The Third Epistle of John, often referred to as Third John and written 3 John, is the antepenultimate book of the New Testament and attributed to John the Evangelist, traditionally thought to be the author of the Gospel of John and the other two epistles of John. The Third Epistle of John is a private letter composed to a man named Gaius, recommending to him a group of Christians led by Demetrius, which had come to preach the gospel in the area where Gaius lived. The purpose of the letter is to encourage and strengthen Gaius and to warn him against Diotrephes, who refuses to cooperate with the author of the letter.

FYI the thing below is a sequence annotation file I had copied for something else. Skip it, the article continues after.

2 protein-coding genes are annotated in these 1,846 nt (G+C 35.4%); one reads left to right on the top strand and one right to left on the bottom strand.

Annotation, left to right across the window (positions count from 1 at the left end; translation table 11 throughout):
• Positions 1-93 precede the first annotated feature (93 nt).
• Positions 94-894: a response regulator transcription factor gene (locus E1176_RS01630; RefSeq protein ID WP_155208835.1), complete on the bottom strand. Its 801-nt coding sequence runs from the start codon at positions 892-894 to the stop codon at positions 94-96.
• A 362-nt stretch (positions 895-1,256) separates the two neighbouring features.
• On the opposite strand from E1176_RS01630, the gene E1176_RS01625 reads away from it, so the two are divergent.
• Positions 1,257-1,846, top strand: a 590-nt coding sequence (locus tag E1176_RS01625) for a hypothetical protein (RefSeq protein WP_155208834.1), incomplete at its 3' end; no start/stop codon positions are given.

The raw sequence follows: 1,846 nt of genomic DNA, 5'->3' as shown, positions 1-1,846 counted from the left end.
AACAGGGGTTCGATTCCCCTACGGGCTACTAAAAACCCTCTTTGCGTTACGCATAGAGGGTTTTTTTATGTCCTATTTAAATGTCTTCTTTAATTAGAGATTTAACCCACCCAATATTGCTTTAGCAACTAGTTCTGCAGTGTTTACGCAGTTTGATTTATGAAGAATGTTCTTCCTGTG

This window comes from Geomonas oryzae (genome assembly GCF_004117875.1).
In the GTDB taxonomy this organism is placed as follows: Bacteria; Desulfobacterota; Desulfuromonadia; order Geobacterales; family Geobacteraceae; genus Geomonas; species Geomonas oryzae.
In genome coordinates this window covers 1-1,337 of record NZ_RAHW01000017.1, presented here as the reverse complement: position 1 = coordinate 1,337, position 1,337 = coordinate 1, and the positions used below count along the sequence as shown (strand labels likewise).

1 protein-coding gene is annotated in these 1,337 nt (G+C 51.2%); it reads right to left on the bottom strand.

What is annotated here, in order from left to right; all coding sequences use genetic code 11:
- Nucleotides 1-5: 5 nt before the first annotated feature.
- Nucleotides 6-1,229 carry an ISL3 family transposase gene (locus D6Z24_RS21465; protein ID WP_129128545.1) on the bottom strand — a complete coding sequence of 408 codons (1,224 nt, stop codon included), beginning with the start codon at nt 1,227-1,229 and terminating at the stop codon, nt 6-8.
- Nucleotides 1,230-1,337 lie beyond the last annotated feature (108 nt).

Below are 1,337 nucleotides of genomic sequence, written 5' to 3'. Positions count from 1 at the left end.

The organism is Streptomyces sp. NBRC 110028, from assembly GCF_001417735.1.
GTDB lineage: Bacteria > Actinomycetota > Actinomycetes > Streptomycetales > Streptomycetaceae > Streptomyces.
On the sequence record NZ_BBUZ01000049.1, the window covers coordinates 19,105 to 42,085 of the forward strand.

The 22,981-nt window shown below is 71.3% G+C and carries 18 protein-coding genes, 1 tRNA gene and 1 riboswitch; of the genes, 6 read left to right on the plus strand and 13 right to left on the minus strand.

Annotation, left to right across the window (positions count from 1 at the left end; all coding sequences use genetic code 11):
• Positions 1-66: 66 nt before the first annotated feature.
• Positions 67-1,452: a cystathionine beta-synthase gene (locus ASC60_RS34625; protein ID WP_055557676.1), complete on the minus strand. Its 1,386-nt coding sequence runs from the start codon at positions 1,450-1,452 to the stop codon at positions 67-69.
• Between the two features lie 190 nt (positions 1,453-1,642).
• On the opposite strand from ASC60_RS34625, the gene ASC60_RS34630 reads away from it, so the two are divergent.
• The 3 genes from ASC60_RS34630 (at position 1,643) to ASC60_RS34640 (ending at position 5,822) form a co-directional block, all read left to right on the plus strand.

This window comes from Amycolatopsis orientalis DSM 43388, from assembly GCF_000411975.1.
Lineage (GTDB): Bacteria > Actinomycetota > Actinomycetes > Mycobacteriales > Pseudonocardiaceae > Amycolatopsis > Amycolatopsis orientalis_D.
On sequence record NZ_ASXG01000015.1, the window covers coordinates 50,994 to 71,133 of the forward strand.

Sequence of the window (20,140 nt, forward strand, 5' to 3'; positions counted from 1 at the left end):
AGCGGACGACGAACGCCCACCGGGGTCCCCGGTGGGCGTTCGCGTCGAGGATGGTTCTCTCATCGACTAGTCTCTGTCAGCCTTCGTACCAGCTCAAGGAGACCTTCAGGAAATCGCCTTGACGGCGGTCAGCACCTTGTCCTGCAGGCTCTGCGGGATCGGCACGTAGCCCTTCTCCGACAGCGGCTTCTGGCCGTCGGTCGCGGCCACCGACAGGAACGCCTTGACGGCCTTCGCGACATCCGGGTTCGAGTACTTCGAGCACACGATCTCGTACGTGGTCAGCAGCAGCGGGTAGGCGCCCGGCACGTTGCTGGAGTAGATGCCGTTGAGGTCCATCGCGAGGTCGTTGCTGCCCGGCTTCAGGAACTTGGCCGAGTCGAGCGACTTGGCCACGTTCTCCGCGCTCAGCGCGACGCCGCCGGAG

Early church literature contains no mention of the epistle, with the first reference to it appearing in the middle of the third century. This lack of documentation, though likely due to the extreme brevity of the epistle, caused early church writers to doubt its authenticity until the early 5th century when it was accepted into the canon along with the other two epistles of John. The language of 3 John echoes that of the Gospel of John, which is conventionally dated to around AD 90, so the epistle was likely written near the end of the first century. Others contest this view, such as the scholar John A. T. Robinson, who dates 3 John to c. AD 60–65. The location of writing is unknown, but tradition places it in Ephesus. The epistle is found in many of the oldest New Testament manuscripts, and its text is free of major discrepancies or textual variants.
Book 3 John: